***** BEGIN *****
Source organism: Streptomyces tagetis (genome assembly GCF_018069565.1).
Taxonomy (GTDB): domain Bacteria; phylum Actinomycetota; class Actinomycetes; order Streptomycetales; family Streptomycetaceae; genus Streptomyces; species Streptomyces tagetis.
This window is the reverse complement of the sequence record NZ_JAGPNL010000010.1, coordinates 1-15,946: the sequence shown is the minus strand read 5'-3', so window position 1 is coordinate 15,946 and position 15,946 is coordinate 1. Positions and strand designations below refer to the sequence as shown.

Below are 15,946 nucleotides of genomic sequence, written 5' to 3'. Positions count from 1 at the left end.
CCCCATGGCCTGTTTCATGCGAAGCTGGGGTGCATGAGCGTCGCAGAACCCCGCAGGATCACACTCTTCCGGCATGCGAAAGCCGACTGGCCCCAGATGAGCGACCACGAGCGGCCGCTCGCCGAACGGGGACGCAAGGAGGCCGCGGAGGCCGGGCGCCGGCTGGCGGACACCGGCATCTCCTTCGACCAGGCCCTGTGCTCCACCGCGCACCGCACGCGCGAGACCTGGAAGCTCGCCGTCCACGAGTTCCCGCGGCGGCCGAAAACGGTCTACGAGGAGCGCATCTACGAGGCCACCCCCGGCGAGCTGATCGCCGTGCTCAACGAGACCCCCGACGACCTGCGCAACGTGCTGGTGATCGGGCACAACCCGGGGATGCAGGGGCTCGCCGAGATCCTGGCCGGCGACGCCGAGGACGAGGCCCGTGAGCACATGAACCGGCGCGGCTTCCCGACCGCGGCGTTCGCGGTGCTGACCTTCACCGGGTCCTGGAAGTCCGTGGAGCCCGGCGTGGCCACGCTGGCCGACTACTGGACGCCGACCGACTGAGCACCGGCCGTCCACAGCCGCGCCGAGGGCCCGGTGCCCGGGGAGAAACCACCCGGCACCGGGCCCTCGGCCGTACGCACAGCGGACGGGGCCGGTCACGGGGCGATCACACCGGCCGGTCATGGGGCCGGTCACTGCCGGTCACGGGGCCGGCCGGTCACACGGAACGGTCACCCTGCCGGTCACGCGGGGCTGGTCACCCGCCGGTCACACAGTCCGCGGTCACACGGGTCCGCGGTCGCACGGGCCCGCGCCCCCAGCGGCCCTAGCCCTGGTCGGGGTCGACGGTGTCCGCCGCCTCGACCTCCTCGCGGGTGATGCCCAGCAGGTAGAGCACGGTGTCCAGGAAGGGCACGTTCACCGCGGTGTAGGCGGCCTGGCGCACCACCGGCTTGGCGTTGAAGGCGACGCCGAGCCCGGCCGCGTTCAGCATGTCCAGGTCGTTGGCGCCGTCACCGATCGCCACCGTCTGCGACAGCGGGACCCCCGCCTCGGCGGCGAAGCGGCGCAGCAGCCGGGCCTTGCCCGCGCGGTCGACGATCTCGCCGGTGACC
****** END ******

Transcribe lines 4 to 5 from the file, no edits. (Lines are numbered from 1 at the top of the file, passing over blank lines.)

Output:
Below are 15,946 nucleotides of genomic sequence, written 5' to 3'. Positions count from 1 at the left end.
CCCCATGGCCTGTTTCATGCGAAGCTGGGGTGCATGAGCGTCGCAGAACCCCGCAGGATCACACTCTTCCGGCATGCGAAAGCCGACTGGCCCCAGATGAGCGACCACGAGCGGCCGCTCGCCGAACGGGGACGCAAGGAGGCCGCGGAGGCCGGGCGCCGGCTGGCGGACACCGGCATCTCCTTCGACCAGGCCCTGTGCTCCACCGCGCACCGCACGCGCGAGACCTGGAAGCTCGCCGTCCACGAGTTCCCGCGGCGGCCGAAAACGGTCTACGAGGAGCGCATCTACGAGGCCACCCCCGGCGAGCTGATCGCCGTGCTCAACGAGACCCCCGACGACCTGCGCAACGTGCTGGTGATCGGGCACAACCCGGGGATGCAGGGGCTCGCCGAGATCCTGGCCGGCGACGCCGAGGACGAGGCCCGTGAGCACATGAACCGGCGCGGCTTCCCGACCGCGGCGTTCGCGGTGCTGACCTTCACCGGGTCCTGGAAGTCCGTGGAGCCCGGCGTGGCCACGCTGGCCGACTACTGGACGCCGACCGACTGAGCACCGGCCGTCCACAGCCGCGCCGAGGGCCCGGTGCCCGGGGAGAAACCACCCGGCACCGGGCCCTCGGCCGTACGCACAGCGGACGGGGCCGGTCACGGGGCGATCACACCGGCCGGTCATGGGGCCGGTCACTGCCGGTCACGGGGCCGGCCGGTCACACGGAACGGTCACCCTGCCGGTCACGCGGGGCTGGTCACCCGCCGGTCACACAGTCCGCGGTCACACGGGTCCGCGGTCGCACGGGCCCGCGCCCCCAGCGGCCCTAGCCCTGGTCGGGGTCGACGGTGTCCGCCGCCTCGACCTCCTCGCGGGTGATGCCCAGCAGGTAGAGCACGGTGTCCAGGAAGGGCACGTTCACCGCGGTGTAGGCGGCCTGGCGCACCACCGGCTTGGCGTTGAAGGCGACGCCGAGCCCGGCCGCGTTCAGCATGTCCAGGTCGTTGGCGCCGTCACCGATCGCCACCGTCTGCGACAGCGGGACCCCCGCCTCGGCGGCGAAGCGGCGCAGCAGCCGGGCCTTGCCCGCGCGGTCGACGATCTCGCCGGTGACC